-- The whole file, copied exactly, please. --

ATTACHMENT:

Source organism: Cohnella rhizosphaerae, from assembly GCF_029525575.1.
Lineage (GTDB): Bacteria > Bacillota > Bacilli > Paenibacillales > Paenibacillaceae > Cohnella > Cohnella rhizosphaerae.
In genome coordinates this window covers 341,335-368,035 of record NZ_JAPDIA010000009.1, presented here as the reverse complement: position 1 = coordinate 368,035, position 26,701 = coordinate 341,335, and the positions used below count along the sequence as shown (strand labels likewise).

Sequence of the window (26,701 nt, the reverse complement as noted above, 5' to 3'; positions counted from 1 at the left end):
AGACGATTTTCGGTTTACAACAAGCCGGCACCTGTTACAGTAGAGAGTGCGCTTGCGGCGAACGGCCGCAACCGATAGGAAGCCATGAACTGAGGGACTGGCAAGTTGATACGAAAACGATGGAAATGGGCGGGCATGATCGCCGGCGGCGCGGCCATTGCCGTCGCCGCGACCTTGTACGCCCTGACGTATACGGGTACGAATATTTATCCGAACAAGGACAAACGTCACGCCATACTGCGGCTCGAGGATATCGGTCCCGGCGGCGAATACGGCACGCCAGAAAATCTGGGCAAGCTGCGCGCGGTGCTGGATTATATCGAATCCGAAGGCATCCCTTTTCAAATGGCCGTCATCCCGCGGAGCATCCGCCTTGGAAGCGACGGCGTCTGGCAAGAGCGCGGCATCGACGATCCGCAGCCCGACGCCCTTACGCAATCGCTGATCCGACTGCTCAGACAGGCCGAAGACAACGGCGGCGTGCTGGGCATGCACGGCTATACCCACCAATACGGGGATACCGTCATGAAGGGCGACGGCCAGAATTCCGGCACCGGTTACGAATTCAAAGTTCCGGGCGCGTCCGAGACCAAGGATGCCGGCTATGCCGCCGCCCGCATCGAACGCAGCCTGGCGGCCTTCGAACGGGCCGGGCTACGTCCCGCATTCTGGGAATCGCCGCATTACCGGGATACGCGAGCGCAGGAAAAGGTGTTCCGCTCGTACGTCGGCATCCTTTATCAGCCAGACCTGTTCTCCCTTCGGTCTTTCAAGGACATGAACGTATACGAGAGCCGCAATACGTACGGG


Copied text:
Source organism: Cohnella rhizosphaerae, from assembly GCF_029525575.1.
Lineage (GTDB): Bacteria > Bacillota > Bacilli > Paenibacillales > Paenibacillaceae > Cohnella > Cohnella rhizosphaerae.
In genome coordinates this window covers 341,335-368,035 of record NZ_JAPDIA010000009.1, presented here as the reverse complement: position 1 = coordinate 368,035, position 26,701 = coordinate 341,335, and the positions used below count along the sequence as shown (strand labels likewise).

Sequence of the window (26,701 nt, the reverse complement as noted above, 5' to 3'; positions counted from 1 at the left end):
AGACGATTTTCGGTTTACAACAAGCCGGCACCTGTTACAGTAGAGAGTGCGCTTGCGGCGAACGGCCGCAACCGATAGGAAGCCATGAACTGAGGGACTGGCAAGTTGATACGAAAACGATGGAAATGGGCGGGCATGATCGCCGGCGGCGCGGCCATTGCCGTCGCCGCGACCTTGTACGCCCTGACGTATACGGGTACGAATATTTATCCGAACAAGGACAAACGTCACGCCATACTGCGGCTCGAGGATATCGGTCCCGGCGGCGAATACGGCACGCCAGAAAATCTGGGCAAGCTGCGCGCGGTGCTGGATTATATCGAATCCGAAGGCATCCCTTTTCAAATGGCCGTCATCCCGCGGAGCATCCGCCTTGGAAGCGACGGCGTCTGGCAAGAGCGCGGCATCGACGATCCGCAGCCCGACGCCCTTACGCAATCGCTGATCCGACTGCTCAGACAGGCCGAAGACAACGGCGGCGTGCTGGGCATGCACGGCTATACCCACCAATACGGGGATACCGTCATGAAGGGCGACGGCCAGAATTCCGGCACCGGTTACGAATTCAAAGTTCCGGGCGCGTCCGAGACCAAGGATGCCGGCTATGCCGCCGCCCGCATCGAACGCAGCCTGGCGGCCTTCGAACGGGCCGGGCTACGTCCCGCATTCTGGGAATCGCCGCATTACCGGGATACGCGAGCGCAGGAAAAGGTGTTCCGCTCGTACGTCGGCATCCTTTATCAGCCAGACCTGTTCTCCCTTCGGTCTTTCAAGGACATGAACGTATACGAGAGCCGCAATACGTACGGG